China Shakes the World by James Kynge; China’s Trapped Transition by Minxin Pei
We know more about China today than ever before, but we may understand less. In late 1949, after grabbing power and establishing the People’s Republic, Mao Zedong quickly moved to exclude outsiders from his domain. Still, although foreigners may not have had the opportunity to roam the new China in its first years, the essential nature of its totalitarian system was well understood. After all, we had seen that same system, albeit with Russian characteristics, at work in the Soviet Union.
Today, foreigners need no longer stand on the outside; they can go to China and even live there. Yet, whether from the inside or the outside, gazing at China in its present state of turbulent transition can cause a loss of perspective. The People’s Republic is too large and diverse—and changing much too fast—for anyone to comprehend the whole of what, along with the American effort in the Middle East, is undoubtedly the greatest experiment of our time.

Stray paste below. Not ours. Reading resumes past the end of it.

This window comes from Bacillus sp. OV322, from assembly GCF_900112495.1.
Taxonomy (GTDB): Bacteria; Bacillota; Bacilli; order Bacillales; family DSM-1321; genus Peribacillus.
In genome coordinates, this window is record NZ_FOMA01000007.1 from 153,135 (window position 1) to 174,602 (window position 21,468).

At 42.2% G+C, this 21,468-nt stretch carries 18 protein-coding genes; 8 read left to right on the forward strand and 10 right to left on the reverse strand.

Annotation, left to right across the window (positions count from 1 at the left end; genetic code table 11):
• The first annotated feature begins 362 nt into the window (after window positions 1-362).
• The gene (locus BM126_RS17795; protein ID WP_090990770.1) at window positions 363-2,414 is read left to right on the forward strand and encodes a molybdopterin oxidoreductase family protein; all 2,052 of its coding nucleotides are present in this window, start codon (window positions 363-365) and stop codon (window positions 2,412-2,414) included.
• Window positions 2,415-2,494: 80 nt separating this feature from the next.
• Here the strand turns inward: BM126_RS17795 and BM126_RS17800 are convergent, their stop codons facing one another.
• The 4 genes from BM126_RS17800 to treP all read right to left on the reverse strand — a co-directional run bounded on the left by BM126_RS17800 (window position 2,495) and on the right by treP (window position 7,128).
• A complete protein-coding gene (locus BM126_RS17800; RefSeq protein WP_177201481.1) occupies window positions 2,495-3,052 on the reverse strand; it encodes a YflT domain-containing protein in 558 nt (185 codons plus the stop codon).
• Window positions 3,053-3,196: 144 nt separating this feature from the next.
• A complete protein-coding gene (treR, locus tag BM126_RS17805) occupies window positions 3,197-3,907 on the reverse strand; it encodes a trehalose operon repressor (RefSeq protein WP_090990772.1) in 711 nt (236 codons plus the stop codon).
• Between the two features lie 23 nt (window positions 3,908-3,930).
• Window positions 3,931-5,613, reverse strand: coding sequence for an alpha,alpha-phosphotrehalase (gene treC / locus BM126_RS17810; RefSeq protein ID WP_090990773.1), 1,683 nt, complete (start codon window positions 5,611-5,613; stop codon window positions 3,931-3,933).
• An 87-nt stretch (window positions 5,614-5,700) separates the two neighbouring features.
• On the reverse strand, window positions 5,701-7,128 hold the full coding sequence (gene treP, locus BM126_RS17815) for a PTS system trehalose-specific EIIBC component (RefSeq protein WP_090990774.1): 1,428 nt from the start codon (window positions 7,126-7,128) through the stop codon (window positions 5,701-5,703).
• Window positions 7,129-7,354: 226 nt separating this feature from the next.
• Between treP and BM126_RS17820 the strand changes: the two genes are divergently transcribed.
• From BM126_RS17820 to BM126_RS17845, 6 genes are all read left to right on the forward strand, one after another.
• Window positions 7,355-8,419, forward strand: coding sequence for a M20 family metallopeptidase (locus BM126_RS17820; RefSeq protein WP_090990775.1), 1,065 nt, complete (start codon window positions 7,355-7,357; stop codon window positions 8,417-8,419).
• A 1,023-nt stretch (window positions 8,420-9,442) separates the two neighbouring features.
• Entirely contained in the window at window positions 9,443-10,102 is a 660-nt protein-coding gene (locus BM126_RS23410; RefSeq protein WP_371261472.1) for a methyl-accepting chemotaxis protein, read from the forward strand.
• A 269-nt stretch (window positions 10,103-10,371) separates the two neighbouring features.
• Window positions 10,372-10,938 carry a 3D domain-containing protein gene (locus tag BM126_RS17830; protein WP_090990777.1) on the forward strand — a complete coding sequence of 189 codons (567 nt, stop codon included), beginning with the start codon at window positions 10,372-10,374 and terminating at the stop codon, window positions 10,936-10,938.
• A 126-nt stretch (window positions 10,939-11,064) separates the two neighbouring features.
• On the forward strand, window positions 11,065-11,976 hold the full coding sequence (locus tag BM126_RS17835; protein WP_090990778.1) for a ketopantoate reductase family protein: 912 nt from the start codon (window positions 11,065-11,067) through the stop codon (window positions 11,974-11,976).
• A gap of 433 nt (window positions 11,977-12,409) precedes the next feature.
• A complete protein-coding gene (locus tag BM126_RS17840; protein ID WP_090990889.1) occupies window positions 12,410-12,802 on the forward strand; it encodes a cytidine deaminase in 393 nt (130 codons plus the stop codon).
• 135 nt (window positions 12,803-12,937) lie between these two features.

About the Author
Gordon G. Chang is the author most recently of Nuclear Showdown: North Korea Takes On the World. His articles in COMMENTARY include "How China and Russia Threaten the World" (June 2007) and "China in Revolt" (December 2006). He blogs regularly on Contentions at www.commentarymagazine.com.